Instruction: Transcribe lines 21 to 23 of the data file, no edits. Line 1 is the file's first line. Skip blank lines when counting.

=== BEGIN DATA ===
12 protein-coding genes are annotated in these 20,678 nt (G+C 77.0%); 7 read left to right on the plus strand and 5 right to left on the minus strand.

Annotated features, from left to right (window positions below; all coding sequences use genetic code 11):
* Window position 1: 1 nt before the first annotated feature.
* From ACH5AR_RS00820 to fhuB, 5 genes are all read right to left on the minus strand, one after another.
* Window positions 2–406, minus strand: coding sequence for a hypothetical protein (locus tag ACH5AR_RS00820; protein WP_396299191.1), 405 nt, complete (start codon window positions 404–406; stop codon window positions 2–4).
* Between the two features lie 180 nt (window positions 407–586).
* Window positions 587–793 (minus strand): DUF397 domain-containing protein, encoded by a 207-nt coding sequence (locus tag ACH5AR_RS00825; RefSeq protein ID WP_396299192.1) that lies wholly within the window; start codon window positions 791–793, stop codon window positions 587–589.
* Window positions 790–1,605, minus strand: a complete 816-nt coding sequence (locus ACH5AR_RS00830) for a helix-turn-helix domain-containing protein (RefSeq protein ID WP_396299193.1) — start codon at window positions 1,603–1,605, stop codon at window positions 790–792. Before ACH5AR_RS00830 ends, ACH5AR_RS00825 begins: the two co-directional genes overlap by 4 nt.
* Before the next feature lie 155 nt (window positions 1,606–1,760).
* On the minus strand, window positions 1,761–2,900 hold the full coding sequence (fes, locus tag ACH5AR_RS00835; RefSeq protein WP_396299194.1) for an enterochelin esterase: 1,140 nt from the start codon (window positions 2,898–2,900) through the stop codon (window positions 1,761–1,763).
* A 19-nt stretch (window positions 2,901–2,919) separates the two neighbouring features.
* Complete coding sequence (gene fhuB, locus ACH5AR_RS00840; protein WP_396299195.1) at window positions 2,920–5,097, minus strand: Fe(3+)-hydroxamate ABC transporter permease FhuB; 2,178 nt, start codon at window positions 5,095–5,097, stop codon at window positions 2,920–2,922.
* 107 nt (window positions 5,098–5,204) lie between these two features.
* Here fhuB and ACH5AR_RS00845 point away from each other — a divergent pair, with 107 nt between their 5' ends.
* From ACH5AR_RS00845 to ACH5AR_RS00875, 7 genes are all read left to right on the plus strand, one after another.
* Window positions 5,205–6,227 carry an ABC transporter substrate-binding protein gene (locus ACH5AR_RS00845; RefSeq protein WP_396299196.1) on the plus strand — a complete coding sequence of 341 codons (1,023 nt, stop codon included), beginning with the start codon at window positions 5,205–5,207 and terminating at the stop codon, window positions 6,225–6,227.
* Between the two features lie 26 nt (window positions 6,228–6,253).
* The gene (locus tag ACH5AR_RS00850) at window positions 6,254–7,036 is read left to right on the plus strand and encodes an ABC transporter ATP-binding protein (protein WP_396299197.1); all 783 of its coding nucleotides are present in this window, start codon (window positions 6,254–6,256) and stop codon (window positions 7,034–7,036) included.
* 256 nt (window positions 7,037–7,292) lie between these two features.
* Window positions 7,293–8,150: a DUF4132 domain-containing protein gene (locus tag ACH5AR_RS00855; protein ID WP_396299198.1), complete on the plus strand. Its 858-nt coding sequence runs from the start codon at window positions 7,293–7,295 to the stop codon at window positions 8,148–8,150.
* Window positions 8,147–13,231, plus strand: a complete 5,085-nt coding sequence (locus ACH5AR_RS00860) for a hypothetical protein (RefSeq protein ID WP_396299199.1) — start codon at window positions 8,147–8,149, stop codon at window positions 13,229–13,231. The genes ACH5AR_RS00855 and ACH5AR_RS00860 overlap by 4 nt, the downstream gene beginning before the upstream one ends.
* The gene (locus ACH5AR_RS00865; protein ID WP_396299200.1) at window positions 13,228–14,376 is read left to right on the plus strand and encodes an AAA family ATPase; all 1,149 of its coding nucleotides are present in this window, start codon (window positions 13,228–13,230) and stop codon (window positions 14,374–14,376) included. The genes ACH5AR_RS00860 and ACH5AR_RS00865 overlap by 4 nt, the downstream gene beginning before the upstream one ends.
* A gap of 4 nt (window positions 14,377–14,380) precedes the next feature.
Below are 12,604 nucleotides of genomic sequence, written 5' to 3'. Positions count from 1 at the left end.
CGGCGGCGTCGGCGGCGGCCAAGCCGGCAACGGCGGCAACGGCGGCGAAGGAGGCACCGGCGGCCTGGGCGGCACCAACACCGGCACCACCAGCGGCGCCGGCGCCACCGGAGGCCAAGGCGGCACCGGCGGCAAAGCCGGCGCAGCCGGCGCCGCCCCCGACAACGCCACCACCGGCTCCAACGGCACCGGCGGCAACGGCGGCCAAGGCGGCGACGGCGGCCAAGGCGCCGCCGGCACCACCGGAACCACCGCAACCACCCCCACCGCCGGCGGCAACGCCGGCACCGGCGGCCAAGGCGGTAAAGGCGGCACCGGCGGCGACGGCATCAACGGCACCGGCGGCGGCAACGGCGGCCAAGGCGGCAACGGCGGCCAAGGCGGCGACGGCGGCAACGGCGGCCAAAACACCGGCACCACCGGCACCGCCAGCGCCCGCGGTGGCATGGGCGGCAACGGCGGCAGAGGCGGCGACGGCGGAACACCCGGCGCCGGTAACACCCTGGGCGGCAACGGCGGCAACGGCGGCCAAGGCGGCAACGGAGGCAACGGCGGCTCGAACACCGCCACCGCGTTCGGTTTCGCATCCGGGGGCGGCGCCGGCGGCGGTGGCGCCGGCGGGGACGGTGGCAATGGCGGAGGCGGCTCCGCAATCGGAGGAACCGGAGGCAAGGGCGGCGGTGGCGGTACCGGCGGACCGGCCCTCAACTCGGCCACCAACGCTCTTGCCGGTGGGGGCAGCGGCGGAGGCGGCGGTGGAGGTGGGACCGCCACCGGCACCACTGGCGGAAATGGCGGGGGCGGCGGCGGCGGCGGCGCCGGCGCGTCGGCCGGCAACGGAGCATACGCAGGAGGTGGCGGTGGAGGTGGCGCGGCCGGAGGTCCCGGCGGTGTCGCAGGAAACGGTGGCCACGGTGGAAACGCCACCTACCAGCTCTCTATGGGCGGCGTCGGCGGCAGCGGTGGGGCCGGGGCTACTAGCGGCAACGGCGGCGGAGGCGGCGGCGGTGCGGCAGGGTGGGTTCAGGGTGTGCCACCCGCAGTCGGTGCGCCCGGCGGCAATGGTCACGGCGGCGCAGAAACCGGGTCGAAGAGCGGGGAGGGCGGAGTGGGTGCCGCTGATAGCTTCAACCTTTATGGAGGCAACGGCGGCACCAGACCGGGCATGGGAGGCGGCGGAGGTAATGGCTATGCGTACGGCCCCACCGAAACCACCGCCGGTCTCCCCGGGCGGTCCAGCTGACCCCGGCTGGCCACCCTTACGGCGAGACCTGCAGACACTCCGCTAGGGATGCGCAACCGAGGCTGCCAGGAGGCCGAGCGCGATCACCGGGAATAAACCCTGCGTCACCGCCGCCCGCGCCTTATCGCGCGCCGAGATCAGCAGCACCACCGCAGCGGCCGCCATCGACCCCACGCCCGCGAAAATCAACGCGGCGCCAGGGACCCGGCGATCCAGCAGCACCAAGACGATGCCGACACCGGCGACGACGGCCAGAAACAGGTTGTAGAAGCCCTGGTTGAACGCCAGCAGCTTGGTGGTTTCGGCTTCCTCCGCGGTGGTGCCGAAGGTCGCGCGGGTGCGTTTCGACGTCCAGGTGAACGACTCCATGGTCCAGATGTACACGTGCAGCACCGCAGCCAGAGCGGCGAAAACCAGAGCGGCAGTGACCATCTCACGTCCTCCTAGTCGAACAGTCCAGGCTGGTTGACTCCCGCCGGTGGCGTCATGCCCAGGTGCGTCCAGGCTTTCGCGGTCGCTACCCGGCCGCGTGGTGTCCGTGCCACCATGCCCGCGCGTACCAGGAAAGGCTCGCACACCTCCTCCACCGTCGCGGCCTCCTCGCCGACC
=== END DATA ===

* Window positions 8,147–13,231, plus strand: a complete 5,085-nt coding sequence (locus ACH5AR_RS00860) for a hypothetical protein (RefSeq protein ID WP_396299199.1) — start codon at window positions 8,147–8,149, stop codon at window positions 13,229–13,231. The genes ACH5AR_RS00855 and ACH5AR_RS00860 overlap by 4 nt, the downstream gene beginning before the upstream one ends.
* The gene (locus ACH5AR_RS00865; protein ID WP_396299200.1) at window positions 13,228–14,376 is read left to right on the plus strand and encodes an AAA family ATPase; all 1,149 of its coding nucleotides are present in this window, start codon (window positions 13,228–13,230) and stop codon (window positions 14,374–14,376) included. The genes ACH5AR_RS00860 and ACH5AR_RS00865 overlap by 4 nt, the downstream gene beginning before the upstream one ends.
* A gap of 4 nt (window positions 14,377–14,380) precedes the next feature.